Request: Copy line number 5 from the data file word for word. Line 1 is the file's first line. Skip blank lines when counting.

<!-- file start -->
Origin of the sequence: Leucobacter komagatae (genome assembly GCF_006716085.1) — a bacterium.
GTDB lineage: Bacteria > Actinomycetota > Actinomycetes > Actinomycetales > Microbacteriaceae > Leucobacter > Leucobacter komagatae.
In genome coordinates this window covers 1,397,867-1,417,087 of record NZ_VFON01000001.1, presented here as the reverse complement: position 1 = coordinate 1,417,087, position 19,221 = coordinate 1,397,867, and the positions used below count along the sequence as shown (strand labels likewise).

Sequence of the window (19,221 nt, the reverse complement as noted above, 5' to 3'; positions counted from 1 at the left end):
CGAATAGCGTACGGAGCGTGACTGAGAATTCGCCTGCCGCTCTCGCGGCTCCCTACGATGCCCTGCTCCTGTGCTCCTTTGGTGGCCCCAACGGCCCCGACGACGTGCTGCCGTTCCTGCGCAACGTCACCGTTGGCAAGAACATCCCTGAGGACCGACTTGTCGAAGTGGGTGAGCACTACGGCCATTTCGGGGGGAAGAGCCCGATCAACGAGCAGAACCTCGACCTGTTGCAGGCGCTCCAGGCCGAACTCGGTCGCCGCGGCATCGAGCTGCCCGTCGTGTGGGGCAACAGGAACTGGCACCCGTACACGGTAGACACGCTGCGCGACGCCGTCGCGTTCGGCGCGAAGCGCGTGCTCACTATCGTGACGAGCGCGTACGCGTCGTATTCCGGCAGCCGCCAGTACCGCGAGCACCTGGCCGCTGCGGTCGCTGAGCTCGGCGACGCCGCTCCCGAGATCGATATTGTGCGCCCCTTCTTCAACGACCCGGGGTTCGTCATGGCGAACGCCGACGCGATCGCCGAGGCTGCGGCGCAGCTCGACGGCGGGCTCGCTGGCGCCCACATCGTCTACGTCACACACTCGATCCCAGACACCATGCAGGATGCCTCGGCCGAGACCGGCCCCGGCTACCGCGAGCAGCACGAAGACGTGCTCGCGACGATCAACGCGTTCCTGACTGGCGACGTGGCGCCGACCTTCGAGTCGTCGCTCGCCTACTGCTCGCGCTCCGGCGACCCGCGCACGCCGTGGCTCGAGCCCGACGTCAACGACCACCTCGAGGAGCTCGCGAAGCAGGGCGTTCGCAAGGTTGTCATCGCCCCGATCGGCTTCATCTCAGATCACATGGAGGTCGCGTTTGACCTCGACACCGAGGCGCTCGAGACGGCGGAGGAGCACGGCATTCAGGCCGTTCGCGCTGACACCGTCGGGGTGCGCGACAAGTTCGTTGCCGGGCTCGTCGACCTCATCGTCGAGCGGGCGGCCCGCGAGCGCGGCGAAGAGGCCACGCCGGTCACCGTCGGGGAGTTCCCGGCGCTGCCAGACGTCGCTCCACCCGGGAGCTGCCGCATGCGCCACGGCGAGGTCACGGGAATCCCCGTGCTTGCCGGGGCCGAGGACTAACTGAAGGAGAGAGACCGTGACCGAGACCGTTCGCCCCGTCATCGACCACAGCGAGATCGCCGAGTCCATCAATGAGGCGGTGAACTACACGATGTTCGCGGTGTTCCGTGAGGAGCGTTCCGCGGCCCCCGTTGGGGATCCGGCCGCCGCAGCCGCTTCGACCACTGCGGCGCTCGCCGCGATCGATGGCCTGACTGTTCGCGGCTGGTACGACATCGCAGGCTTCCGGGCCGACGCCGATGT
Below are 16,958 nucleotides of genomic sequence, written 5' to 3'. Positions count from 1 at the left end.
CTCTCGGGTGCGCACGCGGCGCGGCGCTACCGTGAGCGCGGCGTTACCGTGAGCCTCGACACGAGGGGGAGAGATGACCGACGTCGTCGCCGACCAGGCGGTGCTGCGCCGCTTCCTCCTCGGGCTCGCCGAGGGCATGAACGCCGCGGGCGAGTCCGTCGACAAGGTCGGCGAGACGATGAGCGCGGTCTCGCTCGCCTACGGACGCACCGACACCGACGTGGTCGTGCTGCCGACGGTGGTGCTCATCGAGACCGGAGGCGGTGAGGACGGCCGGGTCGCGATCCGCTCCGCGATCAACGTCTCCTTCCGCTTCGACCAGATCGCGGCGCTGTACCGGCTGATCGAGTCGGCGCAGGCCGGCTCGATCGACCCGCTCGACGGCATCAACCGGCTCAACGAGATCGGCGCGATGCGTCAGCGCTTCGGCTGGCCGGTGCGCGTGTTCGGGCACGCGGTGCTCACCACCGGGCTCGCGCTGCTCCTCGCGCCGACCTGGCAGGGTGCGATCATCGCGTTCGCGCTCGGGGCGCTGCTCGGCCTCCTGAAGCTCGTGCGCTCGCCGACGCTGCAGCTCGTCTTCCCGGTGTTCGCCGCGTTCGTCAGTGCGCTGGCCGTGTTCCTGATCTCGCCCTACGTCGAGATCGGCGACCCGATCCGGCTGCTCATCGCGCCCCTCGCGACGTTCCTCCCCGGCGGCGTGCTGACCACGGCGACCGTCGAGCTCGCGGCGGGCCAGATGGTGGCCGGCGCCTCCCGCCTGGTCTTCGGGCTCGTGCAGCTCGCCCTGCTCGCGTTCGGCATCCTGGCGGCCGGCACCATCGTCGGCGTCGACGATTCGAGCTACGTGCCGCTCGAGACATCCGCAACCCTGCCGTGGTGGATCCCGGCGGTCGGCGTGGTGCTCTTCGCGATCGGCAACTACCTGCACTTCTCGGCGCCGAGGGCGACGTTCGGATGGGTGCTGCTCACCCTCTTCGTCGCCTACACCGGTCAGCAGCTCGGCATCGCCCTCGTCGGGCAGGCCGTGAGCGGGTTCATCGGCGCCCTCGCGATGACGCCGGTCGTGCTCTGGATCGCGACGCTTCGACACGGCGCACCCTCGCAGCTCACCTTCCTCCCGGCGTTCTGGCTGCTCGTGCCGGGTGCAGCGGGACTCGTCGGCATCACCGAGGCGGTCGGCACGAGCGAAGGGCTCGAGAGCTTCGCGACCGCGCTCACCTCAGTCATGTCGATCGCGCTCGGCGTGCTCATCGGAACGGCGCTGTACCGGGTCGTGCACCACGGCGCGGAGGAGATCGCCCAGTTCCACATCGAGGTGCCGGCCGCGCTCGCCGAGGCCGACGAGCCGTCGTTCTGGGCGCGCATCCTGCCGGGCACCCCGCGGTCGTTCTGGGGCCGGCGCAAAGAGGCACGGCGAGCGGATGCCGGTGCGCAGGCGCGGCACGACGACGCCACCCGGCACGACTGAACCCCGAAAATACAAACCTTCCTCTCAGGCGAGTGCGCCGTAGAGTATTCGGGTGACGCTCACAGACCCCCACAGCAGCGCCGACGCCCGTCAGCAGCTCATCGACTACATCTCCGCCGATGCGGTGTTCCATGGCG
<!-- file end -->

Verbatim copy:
CGAATAGCGTACGGAGCGTGACTGAGAATTCGCCTGCCGCTCTCGCGGCTCCCTACGATGCCCTGCTCCTGTGCTCCTTTGGTGGCCCCAACGGCCCCGACGACGTGCTGCCGTTCCTGCGCAACGTCACCGTTGGCAAGAACATCCCTGAGGACCGACTTGTCGAAGTGGGTGAGCACTACGGCCATTTCGGGGGGAAGAGCCCGATCAACGAGCAGAACCTCGACCTGTTGCAGGCGCTCCAGGCCGAACTCGGTCGCCGCGGCATCGAGCTGCCCGTCGTGTGGGGCAACAGGAACTGGCACCCGTACACGGTAGACACGCTGCGCGACGCCGTCGCGTTCGGCGCGAAGCGCGTGCTCACTATCGTGACGAGCGCGTACGCGTCGTATTCCGGCAGCCGCCAGTACCGCGAGCACCTGGCCGCTGCGGTCGCTGAGCTCGGCGACGCCGCTCCCGAGATCGATATTGTGCGCCCCTTCTTCAACGACCCGGGGTTCGTCATGGCGAACGCCGACGCGATCGCCGAGGCTGCGGCGCAGCTCGACGGCGGGCTCGCTGGCGCCCACATCGTCTACGTCACACACTCGATCCCAGACACCATGCAGGATGCCTCGGCCGAGACCGGCCCCGGCTACCGCGAGCAGCACGAAGACGTGCTCGCGACGATCAACGCGTTCCTGACTGGCGACGTGGCGCCGACCTTCGAGTCGTCGCTCGCCTACTGCTCGCGCTCCGGCGACCCGCGCACGCCGTGGCTCGAGCCCGACGTCAACGACCACCTCGAGGAGCTCGCGAAGCAGGGCGTTCGCAAGGTTGTCATCGCCCCGATCGGCTTCATCTCAGATCACATGGAGGTCGCGTTTGACCTCGACACCGAGGCGCTCGAGACGGCGGAGGAGCACGGCATTCAGGCCGTTCGCGCTGACACCGTCGGGGTGCGCGACAAGTTCGTTGCCGGGCTCGTCGACCTCATCGTCGAGCGGGCGGCCCGCGAGCGCGGCGAAGAGGCCACGCCGGTCACCGTCGGGGAGTTCCCGGCGCTGCCAGACGTCGCTCCACCCGGGAGCTGCCGCATGCGCCACGGCGAGGTCACGGGAATCCCCGTGCTTGCCGGGGCCGAGGACTAACTGAAGGAGAGAGACCGTGACCGAGACCGTTCGCCCCGTCATCGACCACAGCGAGATCGCCGAGTCCATCAATGAGGCGGTGAACTACACGATGTTCGCGGTGTTCCGTGAGGAGCGTTCCGCGGCCCCCGTTGGGGATCCGGCCGCCGCAGCCGCTTCGACCACTGCGGCGCTCGCCGCGATCGATGGCCTGACTGTTCGCGGCTGGTACGACATCGCAGGCTTCCGGGCCGACGCCGATGT